The hit-and-run driver who nearly killed 36-year-old Anita Perry on Feb. 4 left her with two broken legs, a spine broken in three places and a broken pelvis, ribs and finger.
The driver, who has yet to be apprehended, also broke the heart of an entire elementary school.
Perry's 11-year-old son, Tino, is a fourth-grader at Davis Elementary School, which is just a few blocks from where the hit-and-run occurred. On the day a vehicle struck his mother while she was walking on a sidewalk near Southeast 194th Avenue and Stark Street, Tino was just 15 to 20 feet away, riding a scooter.
News of the accident and the family's subsequent struggles hit hard at the school, where head cook Phyllis Griffin bounced into action. She suggested holding a spaghetti-dinner fund-raiser for Perry and her children. The school staff embraced Griffin's suggestion, 'and it has snowballed since then,' says Mary Brown, who is Tino's teacher.
Scheduled for 5:30 to 7:30 p.m. Friday, March 16, the spaghetti feed has expanded to include entertainment and a raffle. People from the school and community have volunteered to entertain the crowd, and a local congregation - Clear Creek Community Church - is collecting the raffle prizes. Griffin and her cafeteria crew, working as volunteers, will cook the meal, which will cost $5 for adults and $3 for children ages 4 to 11.
The school's students also will be contributing by helping to set up for the event and by making regular announcements the next two weeks over the school intercom system.
Brown says Perry's ordeal has galvanized the Davis community, and also affected Reynolds Middle School, where Tino's sister, Juanita, is a student.
'It was a heartbreaker that has pulled a community together in support of members of their family,' Brown says.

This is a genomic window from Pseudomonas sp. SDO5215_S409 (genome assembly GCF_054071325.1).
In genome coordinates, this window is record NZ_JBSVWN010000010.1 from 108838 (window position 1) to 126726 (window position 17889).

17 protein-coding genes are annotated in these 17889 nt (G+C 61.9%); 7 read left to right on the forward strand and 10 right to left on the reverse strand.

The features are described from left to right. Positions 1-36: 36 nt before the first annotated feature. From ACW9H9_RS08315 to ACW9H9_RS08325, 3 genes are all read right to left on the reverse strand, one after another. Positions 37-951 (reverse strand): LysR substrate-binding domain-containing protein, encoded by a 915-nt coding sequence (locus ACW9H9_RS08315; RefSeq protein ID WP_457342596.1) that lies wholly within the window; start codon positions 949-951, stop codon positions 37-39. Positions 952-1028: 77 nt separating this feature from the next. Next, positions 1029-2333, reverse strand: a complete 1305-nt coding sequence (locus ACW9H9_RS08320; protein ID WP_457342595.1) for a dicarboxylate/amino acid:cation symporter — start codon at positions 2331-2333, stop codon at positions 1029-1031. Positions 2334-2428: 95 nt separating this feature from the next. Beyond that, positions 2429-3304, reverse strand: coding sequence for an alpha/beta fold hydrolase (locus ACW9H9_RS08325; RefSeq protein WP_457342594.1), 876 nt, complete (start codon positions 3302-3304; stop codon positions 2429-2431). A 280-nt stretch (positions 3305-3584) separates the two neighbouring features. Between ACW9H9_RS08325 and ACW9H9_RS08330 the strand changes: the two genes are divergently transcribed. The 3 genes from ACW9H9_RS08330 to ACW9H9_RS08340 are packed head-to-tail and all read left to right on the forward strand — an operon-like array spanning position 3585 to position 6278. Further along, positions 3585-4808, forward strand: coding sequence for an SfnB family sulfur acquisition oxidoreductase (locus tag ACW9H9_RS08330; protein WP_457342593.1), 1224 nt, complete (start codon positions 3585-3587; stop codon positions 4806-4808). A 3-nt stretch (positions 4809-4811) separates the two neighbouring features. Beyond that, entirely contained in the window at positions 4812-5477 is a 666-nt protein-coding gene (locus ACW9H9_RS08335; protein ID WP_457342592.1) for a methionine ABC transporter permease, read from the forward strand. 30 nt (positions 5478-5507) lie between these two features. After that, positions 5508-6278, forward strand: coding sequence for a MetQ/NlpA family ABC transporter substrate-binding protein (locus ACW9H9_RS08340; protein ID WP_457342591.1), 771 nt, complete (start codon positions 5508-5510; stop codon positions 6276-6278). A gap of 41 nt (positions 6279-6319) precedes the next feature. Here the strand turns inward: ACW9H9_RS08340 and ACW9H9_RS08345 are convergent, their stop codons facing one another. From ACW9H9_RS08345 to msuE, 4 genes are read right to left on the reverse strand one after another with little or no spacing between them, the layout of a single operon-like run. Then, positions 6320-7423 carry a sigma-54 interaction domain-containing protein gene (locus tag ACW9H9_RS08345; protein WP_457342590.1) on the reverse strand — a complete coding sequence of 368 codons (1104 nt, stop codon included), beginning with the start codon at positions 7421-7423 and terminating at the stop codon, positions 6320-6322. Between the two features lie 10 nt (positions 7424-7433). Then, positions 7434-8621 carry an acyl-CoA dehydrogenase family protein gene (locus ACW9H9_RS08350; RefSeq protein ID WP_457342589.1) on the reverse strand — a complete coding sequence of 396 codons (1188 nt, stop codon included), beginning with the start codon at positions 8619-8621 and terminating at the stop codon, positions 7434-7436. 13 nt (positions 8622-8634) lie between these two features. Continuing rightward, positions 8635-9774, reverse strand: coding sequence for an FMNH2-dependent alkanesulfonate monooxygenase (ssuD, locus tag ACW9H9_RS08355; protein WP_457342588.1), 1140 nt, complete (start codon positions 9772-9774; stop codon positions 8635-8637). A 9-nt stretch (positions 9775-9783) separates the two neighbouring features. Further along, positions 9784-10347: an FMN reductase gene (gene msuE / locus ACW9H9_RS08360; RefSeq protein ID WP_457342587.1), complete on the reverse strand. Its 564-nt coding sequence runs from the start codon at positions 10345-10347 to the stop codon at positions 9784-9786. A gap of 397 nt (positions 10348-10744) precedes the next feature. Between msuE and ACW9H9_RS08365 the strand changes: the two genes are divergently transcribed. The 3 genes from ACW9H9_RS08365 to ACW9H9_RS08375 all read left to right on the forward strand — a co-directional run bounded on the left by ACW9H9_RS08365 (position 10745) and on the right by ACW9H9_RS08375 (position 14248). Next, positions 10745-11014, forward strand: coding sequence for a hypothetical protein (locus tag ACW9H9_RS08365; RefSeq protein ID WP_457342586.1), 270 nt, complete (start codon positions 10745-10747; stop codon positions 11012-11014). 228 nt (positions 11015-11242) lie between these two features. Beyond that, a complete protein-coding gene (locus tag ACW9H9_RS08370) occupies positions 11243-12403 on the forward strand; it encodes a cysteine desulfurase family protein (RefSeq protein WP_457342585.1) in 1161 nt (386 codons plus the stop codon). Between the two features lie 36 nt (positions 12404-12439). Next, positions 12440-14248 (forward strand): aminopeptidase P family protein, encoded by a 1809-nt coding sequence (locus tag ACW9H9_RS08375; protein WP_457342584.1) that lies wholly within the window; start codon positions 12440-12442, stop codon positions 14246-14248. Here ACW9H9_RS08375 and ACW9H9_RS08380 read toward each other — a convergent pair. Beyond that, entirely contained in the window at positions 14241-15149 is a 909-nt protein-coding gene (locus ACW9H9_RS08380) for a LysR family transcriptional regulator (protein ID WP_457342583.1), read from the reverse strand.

For more information about the dinner, call 503-665-9193, ext. 1647 or 1605.
Reservations should be made by March 13, although limited tickets may be available at the door.
MEANWHILE, FUDGE IS
PERRY'S MEDICINE OF CHOICE
Perhaps it's only coincidence that efforts to help Anita Perry revolve around food. Another Outlook reader who was moved by Perry's story was Vivian McCoy, who saw our recent article about Perry emerging from a coma.
The Feb. 14 story reported that Perry was hoping to taste fudge as soon as she was able to tolerate solid food. To help satisfy that desire, McCoy - who happened to be a winner in The Outlook's holiday candy-making contest - rode with daughter Connie Otto to Parkrose on Friday to deliver her award-winning fudge to Perry's aunt, whose name, appropriately enough, is Candy Klesalek.
It appears that McCoy's sweet gesture was perfectly timed. Not only was Perry physically ready for solid food, her birthday also was on Saturday.
While spaghetti and fudge are lifting Perry's spirits, big-hearted people also can help in other ways. An account has been set up in Perry's name at US Bank. Donations to the Anita Perry Fund can be made at any of the bank's branches.